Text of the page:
What is the History of Candlemas?
Candlemas is celebrated on February 2nd, which is the halfway point in between winter solstice and spring equinox. This date is celebrating in many ways, you might know it as “Groundhog Day,” or “Imbolc.”
In Christianity, Candlemas celebrates the 40 days after Christ was born. Some might use this day to burn their Christmas trees, or put their Christmas decorations away. Some may bring their candles to church to have them blessed. Candlemas is a day to celebrate Christ, the Light of the World. It is also known as the Feast of the Purification of the Blessed Virgin Mary.
Before Christianity, February 2nd was a Pagan holiday. It was the feast day of Juno Februata, the virgin mother of the god Mars. It was also celebrated by Celtics as Imbolc. Imbolc is the feast day of Brigid. Imbolc is one of the four Gaelic seasonal festivals, along with Bealtaine, Lughnasadh and Samhain. Imbolc celebrates the end of winter and the return to the light half of the year. The feast was a celebration of the new growing season.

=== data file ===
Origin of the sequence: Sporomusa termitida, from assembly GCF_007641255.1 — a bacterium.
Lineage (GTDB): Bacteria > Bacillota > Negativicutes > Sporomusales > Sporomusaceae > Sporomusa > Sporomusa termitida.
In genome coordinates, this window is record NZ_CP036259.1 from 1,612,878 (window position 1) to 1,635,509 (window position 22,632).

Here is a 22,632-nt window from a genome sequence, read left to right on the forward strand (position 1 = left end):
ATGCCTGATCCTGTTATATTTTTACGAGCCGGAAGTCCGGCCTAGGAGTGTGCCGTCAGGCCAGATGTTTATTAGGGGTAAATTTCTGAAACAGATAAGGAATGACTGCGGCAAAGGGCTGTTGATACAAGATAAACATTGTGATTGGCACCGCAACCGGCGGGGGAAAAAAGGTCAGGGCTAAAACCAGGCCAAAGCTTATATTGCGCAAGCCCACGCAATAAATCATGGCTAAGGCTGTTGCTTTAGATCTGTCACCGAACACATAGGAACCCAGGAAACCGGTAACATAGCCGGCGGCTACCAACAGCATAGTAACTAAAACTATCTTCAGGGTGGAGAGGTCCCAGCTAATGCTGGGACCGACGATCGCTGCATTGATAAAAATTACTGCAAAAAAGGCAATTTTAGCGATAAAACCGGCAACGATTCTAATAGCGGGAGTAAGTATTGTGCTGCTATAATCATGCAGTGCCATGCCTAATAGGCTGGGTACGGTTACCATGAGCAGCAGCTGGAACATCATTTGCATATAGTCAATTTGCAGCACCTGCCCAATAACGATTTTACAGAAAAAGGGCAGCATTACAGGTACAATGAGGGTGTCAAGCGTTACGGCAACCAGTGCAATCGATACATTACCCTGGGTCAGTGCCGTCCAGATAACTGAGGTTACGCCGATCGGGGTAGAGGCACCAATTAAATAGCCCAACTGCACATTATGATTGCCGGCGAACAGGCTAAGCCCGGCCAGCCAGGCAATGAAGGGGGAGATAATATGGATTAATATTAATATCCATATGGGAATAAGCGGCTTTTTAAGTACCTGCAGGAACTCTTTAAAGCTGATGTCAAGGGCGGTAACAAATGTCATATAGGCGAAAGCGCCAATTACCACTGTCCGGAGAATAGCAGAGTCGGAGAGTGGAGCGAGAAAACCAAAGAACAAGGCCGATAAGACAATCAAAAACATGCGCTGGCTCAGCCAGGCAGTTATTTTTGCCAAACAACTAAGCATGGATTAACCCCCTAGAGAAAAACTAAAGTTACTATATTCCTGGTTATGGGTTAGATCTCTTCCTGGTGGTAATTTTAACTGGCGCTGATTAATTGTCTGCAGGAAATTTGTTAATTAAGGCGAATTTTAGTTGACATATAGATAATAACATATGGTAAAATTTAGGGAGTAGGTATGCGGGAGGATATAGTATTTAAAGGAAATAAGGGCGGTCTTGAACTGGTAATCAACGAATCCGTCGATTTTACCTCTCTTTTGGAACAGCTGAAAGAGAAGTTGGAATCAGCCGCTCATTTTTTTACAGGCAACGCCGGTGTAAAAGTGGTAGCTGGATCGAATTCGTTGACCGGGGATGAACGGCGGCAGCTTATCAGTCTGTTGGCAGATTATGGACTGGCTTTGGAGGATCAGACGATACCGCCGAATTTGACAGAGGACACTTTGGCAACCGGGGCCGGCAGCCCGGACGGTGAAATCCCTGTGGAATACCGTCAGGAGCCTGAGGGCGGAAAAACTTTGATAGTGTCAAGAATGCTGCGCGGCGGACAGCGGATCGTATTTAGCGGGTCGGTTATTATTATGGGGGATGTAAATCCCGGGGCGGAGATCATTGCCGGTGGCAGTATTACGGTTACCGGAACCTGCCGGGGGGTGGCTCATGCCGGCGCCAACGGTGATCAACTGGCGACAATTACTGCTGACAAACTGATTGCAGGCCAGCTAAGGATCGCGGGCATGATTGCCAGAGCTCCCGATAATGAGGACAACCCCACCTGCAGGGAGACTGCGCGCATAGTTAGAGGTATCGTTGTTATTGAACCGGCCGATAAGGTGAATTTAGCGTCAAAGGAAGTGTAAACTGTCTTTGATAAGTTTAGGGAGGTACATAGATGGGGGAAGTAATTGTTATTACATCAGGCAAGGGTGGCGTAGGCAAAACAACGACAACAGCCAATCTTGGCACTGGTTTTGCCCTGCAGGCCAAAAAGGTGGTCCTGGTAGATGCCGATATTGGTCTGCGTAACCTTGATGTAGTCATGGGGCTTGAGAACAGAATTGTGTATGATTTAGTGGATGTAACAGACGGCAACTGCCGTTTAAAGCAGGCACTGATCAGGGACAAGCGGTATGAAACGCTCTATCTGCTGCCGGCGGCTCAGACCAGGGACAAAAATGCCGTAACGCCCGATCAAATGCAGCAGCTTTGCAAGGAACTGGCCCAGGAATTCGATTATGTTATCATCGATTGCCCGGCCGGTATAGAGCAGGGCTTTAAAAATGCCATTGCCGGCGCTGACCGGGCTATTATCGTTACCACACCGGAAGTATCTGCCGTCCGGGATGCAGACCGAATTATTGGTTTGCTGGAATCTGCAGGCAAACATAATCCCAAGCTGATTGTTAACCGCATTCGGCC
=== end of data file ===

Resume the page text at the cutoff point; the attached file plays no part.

Candlemas will look different in every home, depending on which cultures and traditions they encompass.
Waldorf Candlemas Traditions
On Candlemas, it is tradition in Waldorf schools and homes to make beeswax candles. You can make a candle from a candle making kit like this, or you can make them by melting beeswax. We have made candles out of walnuts, oranges, seashells, apples, pumpkins, pinecones, and have even made number and letter candles using a silicone mold.
Candle, candle, burning bright,
Fill us with your holy light.
May the flame of joy and love
Glow now in our hearts.
Seven Times the Sun: Shea Darian